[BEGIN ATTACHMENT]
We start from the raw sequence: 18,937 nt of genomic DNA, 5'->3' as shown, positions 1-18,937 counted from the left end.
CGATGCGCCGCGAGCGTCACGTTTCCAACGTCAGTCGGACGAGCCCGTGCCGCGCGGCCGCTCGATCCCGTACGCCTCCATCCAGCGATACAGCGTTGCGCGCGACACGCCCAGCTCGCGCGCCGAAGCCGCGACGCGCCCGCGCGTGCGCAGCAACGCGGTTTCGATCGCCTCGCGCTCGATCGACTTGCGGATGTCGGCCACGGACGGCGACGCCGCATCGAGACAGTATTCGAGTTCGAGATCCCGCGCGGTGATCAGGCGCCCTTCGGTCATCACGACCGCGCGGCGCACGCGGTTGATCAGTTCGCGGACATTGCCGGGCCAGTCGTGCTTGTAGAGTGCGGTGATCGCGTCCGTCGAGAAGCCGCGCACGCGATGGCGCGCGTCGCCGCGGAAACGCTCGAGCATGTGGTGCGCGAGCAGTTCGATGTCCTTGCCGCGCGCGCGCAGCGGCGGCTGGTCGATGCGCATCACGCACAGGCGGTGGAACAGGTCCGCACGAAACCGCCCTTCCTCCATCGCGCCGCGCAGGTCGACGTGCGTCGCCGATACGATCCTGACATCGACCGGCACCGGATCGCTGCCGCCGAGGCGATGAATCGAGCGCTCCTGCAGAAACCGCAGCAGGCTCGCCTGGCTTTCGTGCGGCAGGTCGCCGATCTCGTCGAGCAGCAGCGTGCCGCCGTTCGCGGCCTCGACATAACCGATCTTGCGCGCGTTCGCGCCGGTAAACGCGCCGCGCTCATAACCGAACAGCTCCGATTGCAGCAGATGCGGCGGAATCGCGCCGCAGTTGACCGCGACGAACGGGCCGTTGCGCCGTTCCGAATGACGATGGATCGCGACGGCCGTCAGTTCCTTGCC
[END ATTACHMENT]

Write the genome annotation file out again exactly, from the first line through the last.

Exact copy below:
We start from the raw sequence: 18,937 nt of genomic DNA, 5'->3' as shown, positions 1-18,937 counted from the left end.
CGATGCGCCGCGAGCGTCACGTTTCCAACGTCAGTCGGACGAGCCCGTGCCGCGCGGCCGCTCGATCCCGTACGCCTCCATCCAGCGATACAGCGTTGCGCGCGACACGCCCAGCTCGCGCGCCGAAGCCGCGACGCGCCCGCGCGTGCGCAGCAACGCGGTTTCGATCGCCTCGCGCTCGATCGACTTGCGGATGTCGGCCACGGACGGCGACGCCGCATCGAGACAGTATTCGAGTTCGAGATCCCGCGCGGTGATCAGGCGCCCTTCGGTCATCACGACCGCGCGGCGCACGCGGTTGATCAGTTCGCGGACATTGCCGGGCCAGTCGTGCTTGTAGAGTGCGGTGATCGCGTCCGTCGAGAAGCCGCGCACGCGATGGCGCGCGTCGCCGCGGAAACGCTCGAGCATGTGGTGCGCGAGCAGTTCGATGTCCTTGCCGCGCGCGCGCAGCGGCGGCTGGTCGATGCGCATCACGCACAGGCGGTGGAACAGGTCCGCACGAAACCGCCCTTCCTCCATCGCGCCGCGCAGGTCGACGTGCGTCGCCGATACGATCCTGACATCGACCGGCACCGGATCGCTGCCGCCGAGGCGATGAATCGAGCGCTCCTGCAGAAACCGCAGCAGGCTCGCCTGGCTTTCGTGCGGCAGGTCGCCGATCTCGTCGAGCAGCAGCGTGCCGCCGTTCGCGGCCTCGACATAACCGATCTTGCGCGCGTTCGCGCCGGTAAACGCGCCGCGCTCATAACCGAACAGCTCCGATTGCAGCAGATGCGGCGGAATCGCGCCGCAGTTGACCGCGACGAACGGGCCGTTGCGCCGTTCCGAATGACGATGGATCGCGACGGCCGTCAGTTCCTTGCC